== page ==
Vatican City, 7 February 2014 (VIS) – As the canonisation of Blessed John Paul II approaches, Pope Francis today received in audience the bishops of the Polish Episcopal Conference at the end of their five-yearly “ad limina” visit. He referred to the future saint as “a great Pastor who … guides us from Heaven, and reminds us of the importance of spiritual and pastoral communion between bishops”, and invited the former Pope's compatriots to ensure that nothing and no-one may bring divisions between them, as they are “called to build communion and peace, rooted in fraternal love, and to offer an encouraging example to all”, bringing “the strength of hope” to the Polish people.
The conversations that the Bishop of Rome has held in these days with the Polish prelates have confirmed that the Church in Poland “has great potential for faith, prayer, charity and Christian practice”, and that this “favours the Christian formation of the people, motivated and convinced practice, and the availability of laypeople and religious to collaborate actively in ecclesial and social structures”. However, there has been a certain decline in various aspects of Christian life, and this requires “discernment, and a search for underlying reasons and methods for facing new challenges, such as, for example, the idea of freedom without limits, hostile tolerance or indeed distrust of the truth, or resistance to the Church's legitimate opposition to dominant relativism”.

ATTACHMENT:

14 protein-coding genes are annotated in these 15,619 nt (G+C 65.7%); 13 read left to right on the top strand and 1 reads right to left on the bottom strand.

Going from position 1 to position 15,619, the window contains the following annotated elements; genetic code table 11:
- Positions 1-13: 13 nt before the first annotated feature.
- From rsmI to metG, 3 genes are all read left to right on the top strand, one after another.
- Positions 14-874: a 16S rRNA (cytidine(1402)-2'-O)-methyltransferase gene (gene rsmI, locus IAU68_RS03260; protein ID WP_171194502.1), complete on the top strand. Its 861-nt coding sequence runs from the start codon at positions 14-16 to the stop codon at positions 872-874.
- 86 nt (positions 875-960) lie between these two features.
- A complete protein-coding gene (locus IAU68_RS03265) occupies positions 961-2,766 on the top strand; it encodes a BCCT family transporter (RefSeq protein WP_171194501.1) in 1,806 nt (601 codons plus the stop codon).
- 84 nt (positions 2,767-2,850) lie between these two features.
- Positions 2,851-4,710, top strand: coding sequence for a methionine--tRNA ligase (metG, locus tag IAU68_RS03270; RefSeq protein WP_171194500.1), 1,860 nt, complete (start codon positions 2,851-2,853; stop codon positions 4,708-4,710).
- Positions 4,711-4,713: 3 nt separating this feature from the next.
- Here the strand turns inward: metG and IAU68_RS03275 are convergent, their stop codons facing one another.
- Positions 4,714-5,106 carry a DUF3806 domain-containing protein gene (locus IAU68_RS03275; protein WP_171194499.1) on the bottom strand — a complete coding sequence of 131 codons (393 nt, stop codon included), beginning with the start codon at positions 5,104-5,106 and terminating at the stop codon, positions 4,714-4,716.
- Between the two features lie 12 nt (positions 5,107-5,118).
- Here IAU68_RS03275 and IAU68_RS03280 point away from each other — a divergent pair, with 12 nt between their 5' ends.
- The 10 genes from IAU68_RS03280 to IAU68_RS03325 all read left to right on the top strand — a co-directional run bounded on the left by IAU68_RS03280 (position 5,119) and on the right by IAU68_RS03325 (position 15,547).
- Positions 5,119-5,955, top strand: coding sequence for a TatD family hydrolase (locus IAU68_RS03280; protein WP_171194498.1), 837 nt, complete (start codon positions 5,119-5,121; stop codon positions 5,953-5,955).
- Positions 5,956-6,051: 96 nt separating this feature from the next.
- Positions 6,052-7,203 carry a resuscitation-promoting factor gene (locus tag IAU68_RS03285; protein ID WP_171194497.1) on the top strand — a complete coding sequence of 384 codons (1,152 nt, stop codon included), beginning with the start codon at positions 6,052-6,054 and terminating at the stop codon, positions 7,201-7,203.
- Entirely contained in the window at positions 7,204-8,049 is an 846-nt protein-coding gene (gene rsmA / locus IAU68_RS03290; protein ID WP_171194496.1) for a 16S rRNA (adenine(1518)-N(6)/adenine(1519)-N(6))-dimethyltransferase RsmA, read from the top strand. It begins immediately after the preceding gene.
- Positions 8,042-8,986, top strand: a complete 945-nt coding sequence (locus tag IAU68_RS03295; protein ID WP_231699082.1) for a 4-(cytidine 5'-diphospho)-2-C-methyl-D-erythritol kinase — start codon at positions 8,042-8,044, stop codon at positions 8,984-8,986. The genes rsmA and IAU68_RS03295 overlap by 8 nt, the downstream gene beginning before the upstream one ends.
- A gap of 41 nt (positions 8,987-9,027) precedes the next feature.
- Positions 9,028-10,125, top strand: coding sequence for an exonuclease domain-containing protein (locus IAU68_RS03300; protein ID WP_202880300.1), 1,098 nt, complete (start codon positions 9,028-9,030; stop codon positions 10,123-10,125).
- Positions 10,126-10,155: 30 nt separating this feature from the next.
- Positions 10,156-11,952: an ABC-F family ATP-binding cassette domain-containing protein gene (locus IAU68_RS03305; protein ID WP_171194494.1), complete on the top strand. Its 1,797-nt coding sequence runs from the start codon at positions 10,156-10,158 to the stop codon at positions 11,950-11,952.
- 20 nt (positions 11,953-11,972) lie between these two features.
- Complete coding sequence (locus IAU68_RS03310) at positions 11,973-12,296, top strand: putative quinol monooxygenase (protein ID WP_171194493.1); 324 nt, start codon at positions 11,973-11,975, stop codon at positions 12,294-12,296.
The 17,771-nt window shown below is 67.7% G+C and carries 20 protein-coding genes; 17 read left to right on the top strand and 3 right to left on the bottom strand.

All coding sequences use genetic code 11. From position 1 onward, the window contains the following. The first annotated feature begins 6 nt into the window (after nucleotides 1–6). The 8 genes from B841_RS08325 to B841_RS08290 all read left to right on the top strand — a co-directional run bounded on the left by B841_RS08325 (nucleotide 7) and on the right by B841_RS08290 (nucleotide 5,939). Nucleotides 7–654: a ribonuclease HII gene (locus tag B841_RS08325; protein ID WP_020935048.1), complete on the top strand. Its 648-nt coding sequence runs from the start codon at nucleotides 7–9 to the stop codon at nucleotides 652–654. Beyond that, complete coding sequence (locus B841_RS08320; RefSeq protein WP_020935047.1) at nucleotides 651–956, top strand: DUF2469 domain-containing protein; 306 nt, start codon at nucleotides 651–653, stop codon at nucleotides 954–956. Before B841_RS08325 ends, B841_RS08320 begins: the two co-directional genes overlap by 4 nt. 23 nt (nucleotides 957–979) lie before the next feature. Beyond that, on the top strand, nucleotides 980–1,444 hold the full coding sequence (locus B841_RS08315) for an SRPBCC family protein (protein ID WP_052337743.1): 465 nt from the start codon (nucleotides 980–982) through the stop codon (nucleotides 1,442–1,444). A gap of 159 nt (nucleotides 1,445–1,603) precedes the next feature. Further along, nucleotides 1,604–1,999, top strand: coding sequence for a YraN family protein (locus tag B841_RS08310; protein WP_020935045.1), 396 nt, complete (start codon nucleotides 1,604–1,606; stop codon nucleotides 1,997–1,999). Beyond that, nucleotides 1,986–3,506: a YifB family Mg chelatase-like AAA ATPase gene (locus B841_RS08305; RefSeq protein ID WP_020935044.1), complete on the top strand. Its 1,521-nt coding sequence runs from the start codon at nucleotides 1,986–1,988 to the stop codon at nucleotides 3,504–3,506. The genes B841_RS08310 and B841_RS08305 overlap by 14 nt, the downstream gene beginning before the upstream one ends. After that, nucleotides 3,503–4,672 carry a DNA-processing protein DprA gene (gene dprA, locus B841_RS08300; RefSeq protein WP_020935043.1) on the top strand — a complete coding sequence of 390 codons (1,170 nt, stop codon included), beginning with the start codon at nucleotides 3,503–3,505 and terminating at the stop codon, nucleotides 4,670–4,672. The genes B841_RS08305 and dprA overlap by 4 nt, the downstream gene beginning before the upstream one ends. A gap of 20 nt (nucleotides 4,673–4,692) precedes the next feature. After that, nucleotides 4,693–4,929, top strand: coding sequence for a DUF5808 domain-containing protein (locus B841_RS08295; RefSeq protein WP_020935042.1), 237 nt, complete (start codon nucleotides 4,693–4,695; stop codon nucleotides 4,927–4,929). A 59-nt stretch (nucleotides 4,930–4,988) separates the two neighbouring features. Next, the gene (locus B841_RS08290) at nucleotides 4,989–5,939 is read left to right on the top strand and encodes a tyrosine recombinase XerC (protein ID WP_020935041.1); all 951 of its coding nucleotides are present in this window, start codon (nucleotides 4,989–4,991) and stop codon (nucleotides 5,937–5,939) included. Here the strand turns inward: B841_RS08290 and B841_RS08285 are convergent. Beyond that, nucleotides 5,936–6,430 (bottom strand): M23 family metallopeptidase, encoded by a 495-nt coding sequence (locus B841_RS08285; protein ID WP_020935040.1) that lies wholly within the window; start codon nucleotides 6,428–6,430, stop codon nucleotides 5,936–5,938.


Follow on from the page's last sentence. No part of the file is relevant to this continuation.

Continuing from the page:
The family, “the place where one learns to live in difference and to belong to others, and where parents transmit faith to their children”, should occupy a central position in the ordinary pastoral care of bishops, also because “nowadays marriage tends to be viewed as a form of mere emotional satisfaction that can be constructed in any way or modified at will. Unfortunately this vision also influences the mentality of Christians, promoting a tendency towards divorce or separation. Pastors are called upon to ask themselves how they can help those who experience this situation, so that they are not excluded from God's mercy, from the fraternal love of other Christians and the care of the Church for their salvation; on how to help them not to abandon their faith and to enable them to raise their children in the fullness of Christian experience”. In this respect, he commented on the need for bishops to consider how to improve the preparation of young people for marriage, so that they are able to “discover the beauty of this union, based on love and responsibility”, and how to “help families to live and appreciate not only moments of joy, but also those of pain and weakness”.